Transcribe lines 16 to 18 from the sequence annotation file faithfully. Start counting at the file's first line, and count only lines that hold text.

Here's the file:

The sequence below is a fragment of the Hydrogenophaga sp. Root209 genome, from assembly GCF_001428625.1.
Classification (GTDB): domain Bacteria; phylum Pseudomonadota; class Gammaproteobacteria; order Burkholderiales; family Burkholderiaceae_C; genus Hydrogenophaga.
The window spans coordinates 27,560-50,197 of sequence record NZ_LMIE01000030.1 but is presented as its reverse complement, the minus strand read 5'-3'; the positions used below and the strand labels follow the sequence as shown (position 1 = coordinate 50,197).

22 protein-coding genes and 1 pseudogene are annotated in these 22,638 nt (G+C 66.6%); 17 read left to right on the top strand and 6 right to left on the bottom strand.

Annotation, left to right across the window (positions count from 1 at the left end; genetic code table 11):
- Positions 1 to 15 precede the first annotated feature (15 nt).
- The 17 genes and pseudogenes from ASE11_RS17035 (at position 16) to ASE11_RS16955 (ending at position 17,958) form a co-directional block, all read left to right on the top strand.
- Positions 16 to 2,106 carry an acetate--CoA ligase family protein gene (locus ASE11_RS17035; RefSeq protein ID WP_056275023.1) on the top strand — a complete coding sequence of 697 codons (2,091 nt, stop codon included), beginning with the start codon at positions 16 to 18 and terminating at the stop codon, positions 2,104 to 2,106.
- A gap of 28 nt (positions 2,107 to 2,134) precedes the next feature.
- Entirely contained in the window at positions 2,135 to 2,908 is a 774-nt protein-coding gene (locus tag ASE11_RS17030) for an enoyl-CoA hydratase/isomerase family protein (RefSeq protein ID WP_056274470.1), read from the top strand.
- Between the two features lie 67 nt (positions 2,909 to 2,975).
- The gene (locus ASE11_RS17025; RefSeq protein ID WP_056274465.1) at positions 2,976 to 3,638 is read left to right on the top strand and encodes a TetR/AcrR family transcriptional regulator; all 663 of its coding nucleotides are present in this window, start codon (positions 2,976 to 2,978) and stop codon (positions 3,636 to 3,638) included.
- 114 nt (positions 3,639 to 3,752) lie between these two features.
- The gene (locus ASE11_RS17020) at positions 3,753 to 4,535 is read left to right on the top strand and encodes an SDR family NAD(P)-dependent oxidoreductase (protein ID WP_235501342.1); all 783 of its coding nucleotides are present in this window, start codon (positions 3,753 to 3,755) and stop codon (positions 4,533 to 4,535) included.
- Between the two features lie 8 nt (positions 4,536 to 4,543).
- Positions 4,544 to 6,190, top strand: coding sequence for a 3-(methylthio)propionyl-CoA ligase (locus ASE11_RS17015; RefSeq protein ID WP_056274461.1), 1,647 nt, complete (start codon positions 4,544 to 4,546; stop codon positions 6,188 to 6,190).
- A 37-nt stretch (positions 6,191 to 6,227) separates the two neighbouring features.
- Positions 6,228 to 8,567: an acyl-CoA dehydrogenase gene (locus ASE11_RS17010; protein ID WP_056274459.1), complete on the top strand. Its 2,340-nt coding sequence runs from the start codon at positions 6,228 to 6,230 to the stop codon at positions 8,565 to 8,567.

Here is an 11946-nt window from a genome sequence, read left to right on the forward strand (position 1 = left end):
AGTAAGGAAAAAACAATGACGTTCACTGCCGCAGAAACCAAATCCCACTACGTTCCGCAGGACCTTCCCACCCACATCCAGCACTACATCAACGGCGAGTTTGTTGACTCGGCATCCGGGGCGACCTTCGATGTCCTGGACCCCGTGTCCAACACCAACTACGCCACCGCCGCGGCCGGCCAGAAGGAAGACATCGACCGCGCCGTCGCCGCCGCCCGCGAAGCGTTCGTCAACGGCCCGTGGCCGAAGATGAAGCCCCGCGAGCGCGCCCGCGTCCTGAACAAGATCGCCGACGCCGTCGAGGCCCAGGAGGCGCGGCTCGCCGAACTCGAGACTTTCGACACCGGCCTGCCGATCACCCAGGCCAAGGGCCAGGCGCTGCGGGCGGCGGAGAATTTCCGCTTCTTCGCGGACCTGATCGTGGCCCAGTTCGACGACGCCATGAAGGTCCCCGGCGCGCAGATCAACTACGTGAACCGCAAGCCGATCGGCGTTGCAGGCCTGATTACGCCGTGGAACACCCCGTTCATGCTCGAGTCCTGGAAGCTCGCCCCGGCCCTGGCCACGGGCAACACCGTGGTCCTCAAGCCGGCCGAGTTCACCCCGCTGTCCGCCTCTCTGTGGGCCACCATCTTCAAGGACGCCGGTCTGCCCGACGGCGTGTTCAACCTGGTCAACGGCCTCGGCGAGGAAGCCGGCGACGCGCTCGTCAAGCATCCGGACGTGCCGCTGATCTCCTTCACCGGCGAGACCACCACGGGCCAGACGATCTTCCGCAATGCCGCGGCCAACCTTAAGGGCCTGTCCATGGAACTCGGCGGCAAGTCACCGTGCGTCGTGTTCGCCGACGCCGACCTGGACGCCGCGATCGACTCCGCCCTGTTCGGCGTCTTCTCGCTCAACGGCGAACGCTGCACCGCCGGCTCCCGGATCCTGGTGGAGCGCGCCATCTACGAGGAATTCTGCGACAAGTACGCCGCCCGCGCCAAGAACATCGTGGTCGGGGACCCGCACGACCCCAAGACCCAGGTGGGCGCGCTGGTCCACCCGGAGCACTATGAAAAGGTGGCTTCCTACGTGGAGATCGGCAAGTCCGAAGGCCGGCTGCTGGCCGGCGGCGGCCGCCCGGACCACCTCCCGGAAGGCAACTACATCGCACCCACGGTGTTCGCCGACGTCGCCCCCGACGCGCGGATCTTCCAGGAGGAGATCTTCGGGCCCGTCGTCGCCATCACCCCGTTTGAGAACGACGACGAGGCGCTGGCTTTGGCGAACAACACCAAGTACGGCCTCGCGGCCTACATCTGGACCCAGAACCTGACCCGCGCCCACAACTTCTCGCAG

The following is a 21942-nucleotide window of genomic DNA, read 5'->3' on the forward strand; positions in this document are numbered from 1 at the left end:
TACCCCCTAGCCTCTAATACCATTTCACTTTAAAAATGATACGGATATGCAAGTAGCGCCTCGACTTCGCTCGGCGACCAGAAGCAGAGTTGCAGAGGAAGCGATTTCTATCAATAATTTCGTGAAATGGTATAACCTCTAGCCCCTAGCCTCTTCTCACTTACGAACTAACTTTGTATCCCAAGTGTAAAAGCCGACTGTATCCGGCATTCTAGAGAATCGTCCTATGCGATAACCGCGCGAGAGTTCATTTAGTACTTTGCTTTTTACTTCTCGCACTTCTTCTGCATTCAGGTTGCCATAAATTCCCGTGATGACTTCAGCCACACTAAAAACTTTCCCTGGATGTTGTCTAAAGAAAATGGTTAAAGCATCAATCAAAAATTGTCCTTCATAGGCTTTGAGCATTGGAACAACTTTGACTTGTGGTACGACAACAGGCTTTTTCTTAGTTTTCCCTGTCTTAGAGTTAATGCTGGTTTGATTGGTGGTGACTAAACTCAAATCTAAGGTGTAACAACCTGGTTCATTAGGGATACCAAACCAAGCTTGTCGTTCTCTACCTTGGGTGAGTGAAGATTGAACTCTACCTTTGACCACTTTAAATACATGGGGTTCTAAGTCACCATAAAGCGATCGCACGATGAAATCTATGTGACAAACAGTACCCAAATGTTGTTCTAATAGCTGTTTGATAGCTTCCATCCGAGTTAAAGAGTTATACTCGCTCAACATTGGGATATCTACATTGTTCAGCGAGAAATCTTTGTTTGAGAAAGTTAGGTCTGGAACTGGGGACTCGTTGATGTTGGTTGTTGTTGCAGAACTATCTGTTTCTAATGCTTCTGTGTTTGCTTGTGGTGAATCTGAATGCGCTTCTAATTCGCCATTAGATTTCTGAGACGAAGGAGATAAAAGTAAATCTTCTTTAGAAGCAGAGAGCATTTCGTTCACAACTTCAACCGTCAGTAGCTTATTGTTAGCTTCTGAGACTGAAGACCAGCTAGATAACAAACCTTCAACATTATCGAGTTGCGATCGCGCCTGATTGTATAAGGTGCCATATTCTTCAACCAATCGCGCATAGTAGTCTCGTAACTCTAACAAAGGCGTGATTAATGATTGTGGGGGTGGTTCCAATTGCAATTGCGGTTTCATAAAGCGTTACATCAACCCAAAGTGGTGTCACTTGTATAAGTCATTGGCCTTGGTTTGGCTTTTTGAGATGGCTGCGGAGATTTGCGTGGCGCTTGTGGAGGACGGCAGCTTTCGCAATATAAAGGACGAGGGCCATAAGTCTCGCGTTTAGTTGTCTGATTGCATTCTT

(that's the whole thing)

- Positions 4,544 to 6,190, top strand: coding sequence for a 3-(methylthio)propionyl-CoA ligase (locus ASE11_RS17015; RefSeq protein ID WP_056274461.1), 1,647 nt, complete (start codon positions 4,544 to 4,546; stop codon positions 6,188 to 6,190).
- A 37-nt stretch (positions 6,191 to 6,227) separates the two neighbouring features.
- Positions 6,228 to 8,567: an acyl-CoA dehydrogenase gene (locus ASE11_RS17010; protein ID WP_056274459.1), complete on the top strand. Its 2,340-nt coding sequence runs from the start codon at positions 6,228 to 6,230 to the stop codon at positions 8,565 to 8,567.